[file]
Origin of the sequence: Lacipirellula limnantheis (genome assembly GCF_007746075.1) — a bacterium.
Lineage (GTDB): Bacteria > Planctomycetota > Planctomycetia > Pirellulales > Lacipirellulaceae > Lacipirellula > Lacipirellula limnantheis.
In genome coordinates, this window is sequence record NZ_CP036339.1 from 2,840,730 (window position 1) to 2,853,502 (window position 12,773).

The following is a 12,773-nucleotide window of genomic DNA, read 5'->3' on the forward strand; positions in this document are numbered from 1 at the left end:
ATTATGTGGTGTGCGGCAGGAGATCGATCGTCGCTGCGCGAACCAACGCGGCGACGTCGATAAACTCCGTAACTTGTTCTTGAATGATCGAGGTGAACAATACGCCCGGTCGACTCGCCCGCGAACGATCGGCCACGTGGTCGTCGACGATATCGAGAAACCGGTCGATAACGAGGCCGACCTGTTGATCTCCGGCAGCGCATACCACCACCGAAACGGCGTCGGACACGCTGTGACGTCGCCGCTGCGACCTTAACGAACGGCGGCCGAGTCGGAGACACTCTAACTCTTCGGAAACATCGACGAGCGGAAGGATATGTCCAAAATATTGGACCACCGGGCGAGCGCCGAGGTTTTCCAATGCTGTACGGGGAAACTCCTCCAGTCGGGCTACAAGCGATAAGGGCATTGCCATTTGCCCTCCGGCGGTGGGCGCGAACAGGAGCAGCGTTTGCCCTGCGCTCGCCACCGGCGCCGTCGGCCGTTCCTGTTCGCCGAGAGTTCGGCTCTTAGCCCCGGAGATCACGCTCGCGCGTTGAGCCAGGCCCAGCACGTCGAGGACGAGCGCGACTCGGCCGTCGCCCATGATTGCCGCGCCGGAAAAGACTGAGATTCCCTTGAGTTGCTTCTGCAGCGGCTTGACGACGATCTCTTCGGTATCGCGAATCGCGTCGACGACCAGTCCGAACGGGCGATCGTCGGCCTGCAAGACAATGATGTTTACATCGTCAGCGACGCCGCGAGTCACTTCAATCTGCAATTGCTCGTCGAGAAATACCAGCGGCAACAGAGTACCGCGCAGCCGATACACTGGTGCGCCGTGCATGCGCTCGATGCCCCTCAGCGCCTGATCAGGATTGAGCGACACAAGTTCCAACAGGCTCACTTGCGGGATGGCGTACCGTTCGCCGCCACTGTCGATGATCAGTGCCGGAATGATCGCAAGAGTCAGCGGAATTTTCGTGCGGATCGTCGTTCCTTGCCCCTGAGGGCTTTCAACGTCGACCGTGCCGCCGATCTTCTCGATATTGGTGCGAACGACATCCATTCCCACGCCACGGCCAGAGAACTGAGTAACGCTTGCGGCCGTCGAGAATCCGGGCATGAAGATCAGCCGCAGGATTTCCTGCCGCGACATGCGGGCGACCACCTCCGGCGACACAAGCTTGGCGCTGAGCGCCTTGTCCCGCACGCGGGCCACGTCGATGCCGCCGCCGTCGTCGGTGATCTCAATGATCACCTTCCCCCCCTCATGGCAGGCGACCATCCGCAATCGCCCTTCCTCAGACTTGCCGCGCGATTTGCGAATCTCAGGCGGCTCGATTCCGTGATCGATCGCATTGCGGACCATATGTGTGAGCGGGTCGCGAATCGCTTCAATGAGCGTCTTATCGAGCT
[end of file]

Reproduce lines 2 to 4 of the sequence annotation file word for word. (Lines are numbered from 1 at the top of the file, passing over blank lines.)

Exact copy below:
Lineage (GTDB): Bacteria > Planctomycetota > Planctomycetia > Pirellulales > Lacipirellulaceae > Lacipirellula > Lacipirellula limnantheis.
In genome coordinates, this window is sequence record NZ_CP036339.1 from 2,840,730 (window position 1) to 2,853,502 (window position 12,773).

The following is a 12,773-nucleotide window of genomic DNA, read 5'->3' on the forward strand; positions in this document are numbered from 1 at the left end: